Since we didn’t sleep the night before (in the plane on the way from Europe to Africa) we enjoyed a good night’s rest in a cosy bed even more. Using the extra blanket – as in the US they’re called comforter in Namibia – we slept well and it was snugly warm.
So, we get up at 8 and already now what little luggage we brought to Namibia is spread chaotically around our room. This bothers me a little…the safari hasn’t even started and already certain items seem to have gone missing. Frantically I try to put everything back to a sensible place in our luggage, constantly assessing the expected periodicity of use of the item.
After a quick breakfast we’re picked up by our guides Stefan & Marga in order to run the last errands in Windhoek before we’re off for the wilderness. We shop at a large US-style supermarket located inside a mall in the center of Windhoek. The goods at display all look tasty but it’s hard to tell for us what we really need as we don’t know what our guides already bought for us. Food management during our safari is basically their responsibility. To be on the safe side we buy 20l of water per person in large 4l containers. Since the sleeping bags that came with the Land Rover’s camping equipment really don’t look like their made for temperatures below 10°C we also buy some extra blankets for our roof-top tent beds. Also, since we didn’t bring too much cash to Namibia (advise by travel agency) we try to withdraw cash from the ATM machines in the mall. We have to try out a few until we find one that is willing to accept our Maestro cards AND sputter out cash.
While loading our Land Rovers I realize that Akiko and I really travel light. Compared to the other two cars ours is half empty. I realize that we really didn’t bring a lot of luggage, indeed. Again I run through my mental packing list to see if I can come with items we forgot at home. I can’t and, therefore, I try to calm down.
Then, finally, we hit the road and head north towards Waterberg Plateau. I quickly get used to the Land Rover and to driving on the left side of the road. At a large BP gas station on the outskirts of Windhoek we have the Land Rovers checked for water, oil, gas, and tire pressure.
In Okahanja, the next major village, we make a brief stop. There’s a nice craft market, many people hang around aimlessly. I wonder what they’re up to all day long. I feel watched and this makes me uncomfortable, ill at ease. Are we safe here? Getting used to Africa isn’t easy in the beginning…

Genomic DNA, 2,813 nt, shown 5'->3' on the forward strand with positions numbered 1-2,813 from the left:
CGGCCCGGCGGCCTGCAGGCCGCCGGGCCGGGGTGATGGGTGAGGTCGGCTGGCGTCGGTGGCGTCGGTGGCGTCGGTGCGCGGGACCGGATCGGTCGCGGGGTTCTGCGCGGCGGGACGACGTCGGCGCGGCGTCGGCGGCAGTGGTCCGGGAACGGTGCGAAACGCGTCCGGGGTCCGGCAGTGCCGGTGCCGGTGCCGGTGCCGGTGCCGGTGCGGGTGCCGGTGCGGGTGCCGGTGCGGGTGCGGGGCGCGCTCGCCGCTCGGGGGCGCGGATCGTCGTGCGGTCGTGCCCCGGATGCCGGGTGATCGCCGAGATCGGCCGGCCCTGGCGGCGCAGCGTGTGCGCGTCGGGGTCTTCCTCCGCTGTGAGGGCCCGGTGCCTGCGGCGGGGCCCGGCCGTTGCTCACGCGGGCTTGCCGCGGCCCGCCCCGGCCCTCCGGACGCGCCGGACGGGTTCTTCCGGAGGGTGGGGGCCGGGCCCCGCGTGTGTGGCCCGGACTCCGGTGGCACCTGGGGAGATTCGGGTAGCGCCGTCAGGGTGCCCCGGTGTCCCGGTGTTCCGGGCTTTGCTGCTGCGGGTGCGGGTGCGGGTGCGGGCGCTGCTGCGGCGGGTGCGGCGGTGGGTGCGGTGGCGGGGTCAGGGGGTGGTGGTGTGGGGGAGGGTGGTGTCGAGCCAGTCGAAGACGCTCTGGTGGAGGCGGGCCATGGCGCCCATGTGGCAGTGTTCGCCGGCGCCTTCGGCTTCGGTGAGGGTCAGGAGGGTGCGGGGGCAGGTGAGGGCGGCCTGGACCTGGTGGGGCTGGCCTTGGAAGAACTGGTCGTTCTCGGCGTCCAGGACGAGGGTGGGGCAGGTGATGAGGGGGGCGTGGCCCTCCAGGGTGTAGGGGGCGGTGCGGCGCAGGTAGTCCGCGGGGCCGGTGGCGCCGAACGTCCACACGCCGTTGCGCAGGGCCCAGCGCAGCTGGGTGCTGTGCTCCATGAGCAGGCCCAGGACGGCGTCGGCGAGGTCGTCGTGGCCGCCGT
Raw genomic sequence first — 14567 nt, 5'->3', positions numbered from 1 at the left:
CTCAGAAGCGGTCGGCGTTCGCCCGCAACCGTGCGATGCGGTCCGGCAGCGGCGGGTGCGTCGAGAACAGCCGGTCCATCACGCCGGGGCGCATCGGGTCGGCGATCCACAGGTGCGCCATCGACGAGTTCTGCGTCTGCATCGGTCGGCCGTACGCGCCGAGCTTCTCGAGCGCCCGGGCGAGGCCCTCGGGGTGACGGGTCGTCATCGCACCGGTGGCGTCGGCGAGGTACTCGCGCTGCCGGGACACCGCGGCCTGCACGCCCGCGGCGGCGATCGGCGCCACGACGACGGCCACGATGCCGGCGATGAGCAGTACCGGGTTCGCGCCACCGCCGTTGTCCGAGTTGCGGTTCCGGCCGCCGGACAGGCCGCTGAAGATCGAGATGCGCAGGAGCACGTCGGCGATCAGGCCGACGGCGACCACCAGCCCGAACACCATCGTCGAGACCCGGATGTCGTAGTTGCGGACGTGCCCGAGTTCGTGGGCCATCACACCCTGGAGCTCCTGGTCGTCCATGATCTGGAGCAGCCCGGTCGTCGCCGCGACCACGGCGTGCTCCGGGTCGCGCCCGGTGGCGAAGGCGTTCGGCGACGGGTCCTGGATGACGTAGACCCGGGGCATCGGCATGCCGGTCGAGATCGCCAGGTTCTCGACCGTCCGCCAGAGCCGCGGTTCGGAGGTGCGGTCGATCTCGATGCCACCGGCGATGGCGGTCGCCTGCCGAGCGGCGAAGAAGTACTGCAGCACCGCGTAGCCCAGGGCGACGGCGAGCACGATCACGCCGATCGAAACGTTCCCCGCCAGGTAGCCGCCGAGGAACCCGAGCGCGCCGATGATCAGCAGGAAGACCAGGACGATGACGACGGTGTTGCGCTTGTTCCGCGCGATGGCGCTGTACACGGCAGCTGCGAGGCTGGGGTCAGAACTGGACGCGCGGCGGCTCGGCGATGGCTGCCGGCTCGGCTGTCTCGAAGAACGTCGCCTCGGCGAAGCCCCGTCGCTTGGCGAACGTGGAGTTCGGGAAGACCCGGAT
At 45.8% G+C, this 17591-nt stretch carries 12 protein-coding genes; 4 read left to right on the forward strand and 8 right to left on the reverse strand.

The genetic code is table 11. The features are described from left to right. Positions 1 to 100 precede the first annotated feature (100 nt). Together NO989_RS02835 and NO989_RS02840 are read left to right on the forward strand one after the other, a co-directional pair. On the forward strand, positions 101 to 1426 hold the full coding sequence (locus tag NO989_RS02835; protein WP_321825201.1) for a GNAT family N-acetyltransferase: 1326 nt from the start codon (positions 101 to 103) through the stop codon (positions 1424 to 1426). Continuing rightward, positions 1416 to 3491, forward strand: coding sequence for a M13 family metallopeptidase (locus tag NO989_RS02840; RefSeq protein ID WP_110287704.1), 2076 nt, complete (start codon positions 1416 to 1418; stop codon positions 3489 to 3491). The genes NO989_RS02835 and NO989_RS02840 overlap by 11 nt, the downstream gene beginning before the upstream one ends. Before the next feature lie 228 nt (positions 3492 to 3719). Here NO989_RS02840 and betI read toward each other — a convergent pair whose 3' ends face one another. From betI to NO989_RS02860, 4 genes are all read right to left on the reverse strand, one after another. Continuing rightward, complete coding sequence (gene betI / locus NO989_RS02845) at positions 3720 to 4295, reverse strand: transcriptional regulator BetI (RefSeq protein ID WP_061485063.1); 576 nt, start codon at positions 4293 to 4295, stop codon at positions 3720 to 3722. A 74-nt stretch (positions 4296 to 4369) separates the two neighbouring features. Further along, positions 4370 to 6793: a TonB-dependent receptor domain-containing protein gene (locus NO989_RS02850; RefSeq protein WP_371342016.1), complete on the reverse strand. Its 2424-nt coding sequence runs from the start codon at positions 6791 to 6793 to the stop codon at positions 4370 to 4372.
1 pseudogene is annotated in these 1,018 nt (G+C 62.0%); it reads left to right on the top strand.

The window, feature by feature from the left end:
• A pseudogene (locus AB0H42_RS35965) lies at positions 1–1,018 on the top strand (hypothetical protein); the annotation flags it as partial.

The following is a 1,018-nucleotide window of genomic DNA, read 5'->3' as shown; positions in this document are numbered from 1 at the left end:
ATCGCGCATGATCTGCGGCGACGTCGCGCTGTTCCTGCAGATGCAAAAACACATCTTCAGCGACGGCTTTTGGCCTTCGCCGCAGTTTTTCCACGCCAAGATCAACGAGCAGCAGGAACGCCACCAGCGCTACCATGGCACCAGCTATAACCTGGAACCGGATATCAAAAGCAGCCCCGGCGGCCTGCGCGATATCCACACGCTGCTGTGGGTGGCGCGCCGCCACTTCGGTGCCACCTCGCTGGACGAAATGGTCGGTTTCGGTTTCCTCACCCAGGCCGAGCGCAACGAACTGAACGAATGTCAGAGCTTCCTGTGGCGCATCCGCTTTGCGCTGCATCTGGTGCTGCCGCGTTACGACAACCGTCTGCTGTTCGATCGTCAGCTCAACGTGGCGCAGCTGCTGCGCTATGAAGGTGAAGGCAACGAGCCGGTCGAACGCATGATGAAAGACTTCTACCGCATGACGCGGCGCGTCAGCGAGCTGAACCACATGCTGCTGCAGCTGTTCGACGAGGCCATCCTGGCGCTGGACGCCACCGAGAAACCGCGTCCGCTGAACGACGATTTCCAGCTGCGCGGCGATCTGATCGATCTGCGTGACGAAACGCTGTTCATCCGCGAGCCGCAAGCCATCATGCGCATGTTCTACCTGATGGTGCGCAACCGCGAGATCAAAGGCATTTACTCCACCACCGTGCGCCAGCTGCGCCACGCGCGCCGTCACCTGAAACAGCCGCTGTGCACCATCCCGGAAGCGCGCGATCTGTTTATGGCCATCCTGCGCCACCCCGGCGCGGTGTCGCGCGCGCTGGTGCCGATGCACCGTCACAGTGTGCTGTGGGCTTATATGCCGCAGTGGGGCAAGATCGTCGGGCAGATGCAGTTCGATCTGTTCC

At a nice liquor store (bottle store) we buy beer for Akiko and soda for me. Again, I notice that we buy less than the others in our party. What’s wrong with us?
Along the road from Okahanja to Waterberg we encounter the first “wild” animals: special species of sheep, baboos, small wardhogs, and a bush bock.
The camp at Waterberg is neat and clean and we’re surprised about the sanitation. The camp ground might as well be somewhere in Europe. When Marga tells us that all the other camps on our route will be much less “luxurious” I wonder what to make of that comment. Is she joking? Is she trying to scare us? Or is she simply trying to set our expectations straight? I’m sure I’ll find out soon enough.
When we put up our roof tent for the first time we realize that whoever prepared the car and its camping equipment for us packed a ladder extension that doesn’t fit the ladder properly. I get angry that this anonymous African – and Africans in general – and his sloppy work. Not that it couldn’t happen elsewhere in the world… I get loud, hectic, and also a bit frustrated since also the tent itself isn’t as expected. The fact that Stefan’s Land Rover’s ladder extension doesn’t fit either doesn’t exactly improve my mood. After some hammering and bending I manage to make them both fit, though. Meanwhile Stefan & Marga prepared dinner and my mood curve points skywards sharply 🙂 Life is good now and I apologize to Akiko for my behavior.